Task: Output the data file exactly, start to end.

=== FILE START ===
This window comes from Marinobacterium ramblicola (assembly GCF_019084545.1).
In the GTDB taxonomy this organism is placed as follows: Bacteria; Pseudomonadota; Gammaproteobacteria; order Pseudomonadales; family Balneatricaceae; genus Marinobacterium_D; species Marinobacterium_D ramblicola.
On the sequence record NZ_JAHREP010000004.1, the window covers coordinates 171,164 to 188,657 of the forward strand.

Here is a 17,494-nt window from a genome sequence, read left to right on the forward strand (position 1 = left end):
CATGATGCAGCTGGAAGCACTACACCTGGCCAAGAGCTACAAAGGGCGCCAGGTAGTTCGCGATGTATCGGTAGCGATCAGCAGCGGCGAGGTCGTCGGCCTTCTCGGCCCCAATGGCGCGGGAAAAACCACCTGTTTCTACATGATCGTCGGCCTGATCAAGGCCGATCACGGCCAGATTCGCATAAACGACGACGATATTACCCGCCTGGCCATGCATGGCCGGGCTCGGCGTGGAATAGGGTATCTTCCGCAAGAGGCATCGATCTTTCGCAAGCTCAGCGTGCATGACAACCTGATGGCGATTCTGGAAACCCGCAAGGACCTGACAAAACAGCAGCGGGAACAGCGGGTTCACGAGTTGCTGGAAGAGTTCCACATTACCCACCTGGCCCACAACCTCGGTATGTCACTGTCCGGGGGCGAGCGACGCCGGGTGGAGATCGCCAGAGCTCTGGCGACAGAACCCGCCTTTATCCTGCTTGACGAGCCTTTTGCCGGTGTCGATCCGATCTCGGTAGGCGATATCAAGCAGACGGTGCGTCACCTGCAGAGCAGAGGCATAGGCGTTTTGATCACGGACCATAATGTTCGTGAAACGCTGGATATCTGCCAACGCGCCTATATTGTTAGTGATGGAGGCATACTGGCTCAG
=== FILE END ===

This window comes from Marinobacterium ramblicola (assembly GCF_019084545.1).
In the GTDB taxonomy this organism is placed as follows: Bacteria; Pseudomonadota; Gammaproteobacteria; order Pseudomonadales; family Balneatricaceae; genus Marinobacterium_D; species Marinobacterium_D ramblicola.
On the sequence record NZ_JAHREP010000004.1, the window covers coordinates 171,164 to 188,657 of the forward strand.

Here is a 17,494-nt window from a genome sequence, read left to right on the forward strand (position 1 = left end):
CATGATGCAGCTGGAAGCACTACACCTGGCCAAGAGCTACAAAGGGCGCCAGGTAGTTCGCGATGTATCGGTAGCGATCAGCAGCGGCGAGGTCGTCGGCCTTCTCGGCCCCAATGGCGCGGGAAAAACCACCTGTTTCTACATGATCGTCGGCCTGATCAAGGCCGATCACGGCCAGATTCGCATAAACGACGACGATATTACCCGCCTGGCCATGCATGGCCGGGCTCGGCGTGGAATAGGGTATCTTCCGCAAGAGGCATCGATCTTTCGCAAGCTCAGCGTGCATGACAACCTGATGGCGATTCTGGAAACCCGCAAGGACCTGACAAAACAGCAGCGGGAACAGCGGGTTCACGAGTTGCTGGAAGAGTTCCACATTACCCACCTGGCCCACAACCTCGGTATGTCACTGTCCGGGGGCGAGCGACGCCGGGTGGAGATCGCCAGAGCTCTGGCGACAGAACCCGCCTTTATCCTGCTTGACGAGCCTTTTGCCGGTGTCGATCCGATCTCGGTAGGCGATATCAAGCAGACGGTGCGTCACCTGCAGAGCAGAGGCATAGGCGTTTTGATCACGGACCATAATGTTCGTGAAACGCTGGATATCTGCCAACGCGCCTATATTGTTAGTGATGGAGGCATACTGGCTCAG